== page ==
OPINION: Aarseth abdicates on judicial review
As it turns out, the only thing Superior Court Judge Eric Aarseth struck from the petition to recall Gov. Mike Dunleavy was the only thing that was truly driving the effort in the first place.
In a surprise ruling from the bench on Jan. 10, Aarseth reversed the Division of Elections decision not to certify the recall petition and ordered petition booklets to be distributed no later than Feb. 10.
He allowed four of the five allegations against Dunleavy to stand, yet his reasoning to strike the charge that the governor improperly used his line item veto to “preclude the legislature from upholding its constitutional Health, Education and Welfare responsibilities” is at odds with his logic for upholding two other allegations regarding vetoes.
Despite its vagueness, Aarseth did not strike the allegation that Dunleavy used his line-item veto authority to “attack” the judiciary and the rule of law, nor did he strike the allegation that he acted “incompetently” with a mistake in a Medicaid veto.
Aarseth ruled that the charge Dunleavy precluded the Legislature from exercising its constitutional responsibilities was undermined by the fact that the remedy exists to override his vetoes and the mere fact that it is difficult to achieve a three-quarters majority was not enough to support the allegation.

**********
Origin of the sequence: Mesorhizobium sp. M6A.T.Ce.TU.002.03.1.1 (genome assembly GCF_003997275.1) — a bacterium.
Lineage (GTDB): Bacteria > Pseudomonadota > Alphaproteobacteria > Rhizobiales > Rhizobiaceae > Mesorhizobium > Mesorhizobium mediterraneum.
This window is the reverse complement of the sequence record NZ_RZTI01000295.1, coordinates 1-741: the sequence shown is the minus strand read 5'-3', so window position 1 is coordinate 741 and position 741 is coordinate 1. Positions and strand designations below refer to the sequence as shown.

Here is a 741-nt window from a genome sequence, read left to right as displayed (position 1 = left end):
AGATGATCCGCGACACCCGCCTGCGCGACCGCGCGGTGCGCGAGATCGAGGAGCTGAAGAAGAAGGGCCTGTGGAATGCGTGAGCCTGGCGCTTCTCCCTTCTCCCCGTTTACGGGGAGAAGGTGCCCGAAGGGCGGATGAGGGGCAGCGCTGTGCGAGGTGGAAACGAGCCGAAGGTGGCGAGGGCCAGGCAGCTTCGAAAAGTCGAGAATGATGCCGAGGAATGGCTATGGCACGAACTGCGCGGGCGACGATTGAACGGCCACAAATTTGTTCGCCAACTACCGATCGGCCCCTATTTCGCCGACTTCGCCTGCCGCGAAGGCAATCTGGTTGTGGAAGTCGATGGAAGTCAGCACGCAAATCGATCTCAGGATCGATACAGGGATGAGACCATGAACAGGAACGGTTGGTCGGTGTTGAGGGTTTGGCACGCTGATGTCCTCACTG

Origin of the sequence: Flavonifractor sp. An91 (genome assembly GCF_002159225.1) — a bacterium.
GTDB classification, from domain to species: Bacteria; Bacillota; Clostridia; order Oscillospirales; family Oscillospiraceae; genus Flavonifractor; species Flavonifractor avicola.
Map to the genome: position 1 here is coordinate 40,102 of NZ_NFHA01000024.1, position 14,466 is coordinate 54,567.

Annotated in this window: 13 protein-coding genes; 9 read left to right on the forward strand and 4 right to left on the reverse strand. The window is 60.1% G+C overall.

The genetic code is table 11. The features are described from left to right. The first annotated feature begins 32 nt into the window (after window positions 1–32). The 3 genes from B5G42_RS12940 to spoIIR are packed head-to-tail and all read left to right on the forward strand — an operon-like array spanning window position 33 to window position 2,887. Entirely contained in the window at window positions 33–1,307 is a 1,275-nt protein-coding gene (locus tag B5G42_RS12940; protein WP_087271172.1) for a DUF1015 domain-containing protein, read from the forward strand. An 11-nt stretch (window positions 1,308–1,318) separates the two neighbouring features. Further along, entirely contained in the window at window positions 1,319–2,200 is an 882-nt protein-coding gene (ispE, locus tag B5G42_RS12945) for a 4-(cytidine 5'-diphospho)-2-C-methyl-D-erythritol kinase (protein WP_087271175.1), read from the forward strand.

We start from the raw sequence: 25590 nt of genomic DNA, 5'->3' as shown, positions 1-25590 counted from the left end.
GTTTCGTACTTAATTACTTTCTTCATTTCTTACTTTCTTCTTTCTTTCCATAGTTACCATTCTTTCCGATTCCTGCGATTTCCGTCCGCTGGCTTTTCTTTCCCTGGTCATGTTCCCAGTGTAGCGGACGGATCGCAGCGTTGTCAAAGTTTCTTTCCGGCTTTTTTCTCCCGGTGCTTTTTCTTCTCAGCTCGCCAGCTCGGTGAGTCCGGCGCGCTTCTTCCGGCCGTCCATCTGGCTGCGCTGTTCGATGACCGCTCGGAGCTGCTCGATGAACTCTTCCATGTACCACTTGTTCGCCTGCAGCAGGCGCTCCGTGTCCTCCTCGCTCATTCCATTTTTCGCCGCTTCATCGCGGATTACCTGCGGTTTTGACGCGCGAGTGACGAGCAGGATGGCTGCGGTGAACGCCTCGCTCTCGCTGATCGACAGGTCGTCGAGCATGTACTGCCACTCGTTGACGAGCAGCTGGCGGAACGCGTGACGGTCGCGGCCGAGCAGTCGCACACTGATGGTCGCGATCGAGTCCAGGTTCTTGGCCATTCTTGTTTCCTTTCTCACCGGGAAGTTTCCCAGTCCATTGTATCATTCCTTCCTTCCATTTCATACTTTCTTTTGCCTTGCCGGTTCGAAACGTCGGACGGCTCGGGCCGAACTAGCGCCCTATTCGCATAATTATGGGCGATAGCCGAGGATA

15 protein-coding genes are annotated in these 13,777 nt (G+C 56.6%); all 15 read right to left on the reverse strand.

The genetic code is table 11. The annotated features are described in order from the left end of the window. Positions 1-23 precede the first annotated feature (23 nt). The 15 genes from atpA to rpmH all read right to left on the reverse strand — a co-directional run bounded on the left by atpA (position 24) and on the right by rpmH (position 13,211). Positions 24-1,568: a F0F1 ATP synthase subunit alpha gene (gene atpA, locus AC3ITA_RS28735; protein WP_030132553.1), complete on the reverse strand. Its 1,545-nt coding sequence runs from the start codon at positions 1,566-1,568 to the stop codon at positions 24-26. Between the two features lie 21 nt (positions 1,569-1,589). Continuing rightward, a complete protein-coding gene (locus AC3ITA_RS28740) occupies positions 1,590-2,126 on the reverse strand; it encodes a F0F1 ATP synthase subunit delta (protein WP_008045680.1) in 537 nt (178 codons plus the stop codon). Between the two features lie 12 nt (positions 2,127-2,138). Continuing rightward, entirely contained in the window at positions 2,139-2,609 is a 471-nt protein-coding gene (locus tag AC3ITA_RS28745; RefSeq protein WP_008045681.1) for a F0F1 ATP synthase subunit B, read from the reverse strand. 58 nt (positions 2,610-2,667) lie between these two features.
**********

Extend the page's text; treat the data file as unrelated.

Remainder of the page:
What that means is that according to Aarseth, had Dunleavy held firm on his original line-item vetoes of more than $400 million, it would still not rise to the level of a recallable offense.
And yet Aarseth declined to extend that same logic to the court veto or the mistake on the Medicaid veto despite the Legislature having the exact same override remedy at its hands.
(As an aside, Aarseth’s determination that the “attack on the judiciary and rule of law” met the particularity standard was a particularly egregious dereliction of judicial review. Even recall attorney Jahna Lindemuth acknowledged the lack of specificity with a defense of the charge that boiled down to “they know what we’re talking about.”)
By declaring that recall is an inherently political process and that it isn’t for the judicial branch to apply much if any scrutiny to whether charges actually rise to the level of neglect, lack of fitness, incompetence or corruption, Aarseth shoved the needle away from the established “middle ground” for recall into the “at-will” edge of the spectrum that was expressly rejected by the constitutional framers.
Judicial review is what gives Alaska a “middle ground” standard for recall, and Aarseth abdicated this responsibility nearly entirely. In the one area he exercised his power of review, he exposed his flawed reasoning on others.
Hopefully the Supreme Court will give this weighty measure the true review and serious consideration it deserves as opposed to the slipshod bench ruling from Aarseth.
Andrew Jensen can be reached at [email protected]